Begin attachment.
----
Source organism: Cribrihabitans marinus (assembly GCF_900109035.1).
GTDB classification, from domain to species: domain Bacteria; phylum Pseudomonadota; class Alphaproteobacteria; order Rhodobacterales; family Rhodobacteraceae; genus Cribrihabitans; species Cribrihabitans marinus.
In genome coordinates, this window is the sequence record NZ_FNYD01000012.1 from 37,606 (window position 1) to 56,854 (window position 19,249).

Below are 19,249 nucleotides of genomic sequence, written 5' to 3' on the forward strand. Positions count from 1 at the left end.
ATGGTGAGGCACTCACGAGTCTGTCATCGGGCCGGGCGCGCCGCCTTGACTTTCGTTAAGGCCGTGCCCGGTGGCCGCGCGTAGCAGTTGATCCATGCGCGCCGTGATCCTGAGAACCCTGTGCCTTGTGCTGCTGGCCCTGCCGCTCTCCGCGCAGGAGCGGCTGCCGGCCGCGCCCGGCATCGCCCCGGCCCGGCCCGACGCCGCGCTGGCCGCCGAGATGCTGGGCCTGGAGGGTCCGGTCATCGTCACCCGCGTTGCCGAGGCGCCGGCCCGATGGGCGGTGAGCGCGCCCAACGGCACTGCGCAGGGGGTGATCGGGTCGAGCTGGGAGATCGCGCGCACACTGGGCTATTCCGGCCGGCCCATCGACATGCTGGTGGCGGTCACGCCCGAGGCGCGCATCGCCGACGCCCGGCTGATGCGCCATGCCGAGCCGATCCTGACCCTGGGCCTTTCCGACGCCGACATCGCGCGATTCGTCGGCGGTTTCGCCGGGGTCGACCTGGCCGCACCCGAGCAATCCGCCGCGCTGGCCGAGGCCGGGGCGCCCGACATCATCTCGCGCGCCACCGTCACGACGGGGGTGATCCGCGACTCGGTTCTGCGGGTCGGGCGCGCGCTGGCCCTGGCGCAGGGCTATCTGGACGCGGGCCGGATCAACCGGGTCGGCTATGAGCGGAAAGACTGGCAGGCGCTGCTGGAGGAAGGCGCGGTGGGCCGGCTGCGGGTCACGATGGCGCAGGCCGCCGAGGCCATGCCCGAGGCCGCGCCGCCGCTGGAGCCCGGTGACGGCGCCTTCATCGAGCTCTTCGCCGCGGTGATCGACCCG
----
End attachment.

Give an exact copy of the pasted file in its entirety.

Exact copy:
Source organism: Cribrihabitans marinus (assembly GCF_900109035.1).
GTDB classification, from domain to species: domain Bacteria; phylum Pseudomonadota; class Alphaproteobacteria; order Rhodobacterales; family Rhodobacteraceae; genus Cribrihabitans; species Cribrihabitans marinus.
In genome coordinates, this window is the sequence record NZ_FNYD01000012.1 from 37,606 (window position 1) to 56,854 (window position 19,249).

Below are 19,249 nucleotides of genomic sequence, written 5' to 3' on the forward strand. Positions count from 1 at the left end.
ATGGTGAGGCACTCACGAGTCTGTCATCGGGCCGGGCGCGCCGCCTTGACTTTCGTTAAGGCCGTGCCCGGTGGCCGCGCGTAGCAGTTGATCCATGCGCGCCGTGATCCTGAGAACCCTGTGCCTTGTGCTGCTGGCCCTGCCGCTCTCCGCGCAGGAGCGGCTGCCGGCCGCGCCCGGCATCGCCCCGGCCCGGCCCGACGCCGCGCTGGCCGCCGAGATGCTGGGCCTGGAGGGTCCGGTCATCGTCACCCGCGTTGCCGAGGCGCCGGCCCGATGGGCGGTGAGCGCGCCCAACGGCACTGCGCAGGGGGTGATCGGGTCGAGCTGGGAGATCGCGCGCACACTGGGCTATTCCGGCCGGCCCATCGACATGCTGGTGGCGGTCACGCCCGAGGCGCGCATCGCCGACGCCCGGCTGATGCGCCATGCCGAGCCGATCCTGACCCTGGGCCTTTCCGACGCCGACATCGCGCGATTCGTCGGCGGTTTCGCCGGGGTCGACCTGGCCGCACCCGAGCAATCCGCCGCGCTGGCCGAGGCCGGGGCGCCCGACATCATCTCGCGCGCCACCGTCACGACGGGGGTGATCCGCGACTCGGTTCTGCGGGTCGGGCGCGCGCTGGCCCTGGCGCAGGGCTATCTGGACGCGGGCCGGATCAACCGGGTCGGCTATGAGCGGAAAGACTGGCAGGCGCTGCTGGAGGAAGGCGCGGTGGGCCGGCTGCGGGTCACGATGGCGCAGGCCGCCGAGGCCATGCCCGAGGCCGCGCCGCCGCTGGAGCCCGGTGACGGCGCCTTCATCGAGCTCTTCGCCGCGGTGATCGACCCG